No film occupied such a central place in my childhood as Chariots of Fire, the 1981 masterpiece about the rivalry between running greats Harold Abrahams and Eric Liddell at the 1924 Olympics. I can quote large portions of the film by heart—the result, ironically enough, of strict sabbatarian convictions not unlike those that provoke the central conflict of the film for the Scottish Presbyterian Liddell. As children, we were not allowed to run and play on Sundays, or enjoy any entertainment that lacked major Christian themes (once, while packing up my things for college, I chanced upon a memorandum to my parents I’d written at age 9 arguing for the presence of such themes in The Lion King). Since most of the “Feature Films for Families” barely merit one viewing, much less one every Sunday, we found ourselves returning over and over again to Chariots of Fire, all the more so since my mother was — like Abrahams’ — Lithuanian Jewish and my father of largely Scottish ancestry.
My children, you’ll be glad to hear, do run and play on Sundays, as indeed my dad does now, but I do not regret the thirty or so viewings of the Hugh Hudson-directed classic to which I was treated. After all, religious themes aside, Chariots of Fire remains a landmark of British cinema. Sporting an ensemble cast anchored by iconic British actors like Ian Holm and John Gielgud (together with breakout talents Ian Charleson and Ben Cross in the lead roles), an Oscar-winning screenplay with hardly a wasted or misplaced line, and one of the most iconic soundtracks in film history, the film deserves remembering nearly four decades later for its artistic merits alone.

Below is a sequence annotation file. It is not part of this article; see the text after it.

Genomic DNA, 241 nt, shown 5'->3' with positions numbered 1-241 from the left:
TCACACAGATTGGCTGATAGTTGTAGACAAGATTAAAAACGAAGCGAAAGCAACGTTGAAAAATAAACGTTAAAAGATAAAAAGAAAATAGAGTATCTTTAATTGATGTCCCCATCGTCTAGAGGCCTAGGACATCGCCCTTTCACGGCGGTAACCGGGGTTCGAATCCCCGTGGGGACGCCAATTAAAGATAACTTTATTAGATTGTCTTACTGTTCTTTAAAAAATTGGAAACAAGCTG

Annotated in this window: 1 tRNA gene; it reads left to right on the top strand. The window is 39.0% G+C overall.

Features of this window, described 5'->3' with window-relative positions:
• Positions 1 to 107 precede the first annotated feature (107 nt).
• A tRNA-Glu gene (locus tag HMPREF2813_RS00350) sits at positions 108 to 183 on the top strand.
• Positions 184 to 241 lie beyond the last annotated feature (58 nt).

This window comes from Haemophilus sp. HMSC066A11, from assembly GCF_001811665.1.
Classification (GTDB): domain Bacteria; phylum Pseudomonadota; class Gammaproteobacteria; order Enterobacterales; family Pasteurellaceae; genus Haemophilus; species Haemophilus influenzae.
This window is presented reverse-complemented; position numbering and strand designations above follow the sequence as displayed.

But few films have combined such artistic merits with such a searching and sympathetic portrayal of Christian faith. In the most memorable conflict of the film, Liddell must ask himself how to balance his loyalty to God with the pursuit of excellence when the two seem at odds, as they do when he is asked to run on Sunday at the Paris Olympics. As over-scrupulous as this may seem to most Christians today, the basic struggle between loyalty to God and men (as the film effectively conveys) is a timeless one, and Liddell’s example remains an inspiring testimony for Christians tempted to compromise their convictions in the pursuit of advancement (especially in sports, where such temptations are more numerous than ever).
Liddell’s struggle between allegiance to his Christian God and to his craft is thrown into much sharper relief by its contrast with Abrahams, for whom running is “a weapon… against being Jewish,” a way of seeking to transcend a religious identity that bars him from full recognition in an England that is “Christian, and Anglo-Saxon, and so are her corridors of power, and those who stalk them guard them with jealousy and venom.”
Although the film is usually read in terms of these two protagonists, Christian and Jewish, it is important to note the role of these “corridors of power” as the third main “character” of the film, and as a mutual antagonist for both Liddell and Abrahams.
More than just a timeless tale of religious conviction vs. personal aspiration, Chariots of Fire is a story firmly set in the 1920s, those years in which the old world of Europe had clearly been shattered by the Great War, but did not know what to do except limp on and pretend nothing had changed. The shadow of World War I lies heavy over the film, and the young men who embark again for France in 1924 clearly carry on their backs the heavy burden of the generation that had left ten years earlier, never to return. They must carry the torch for a nation—and for institutions—whose credibility died on Flanders’ fields, but which continues to expect them, in the words of Prince Edward’s address to Liddell, “to make sacrifices” for national pride, “without which our allegiance is worthless.”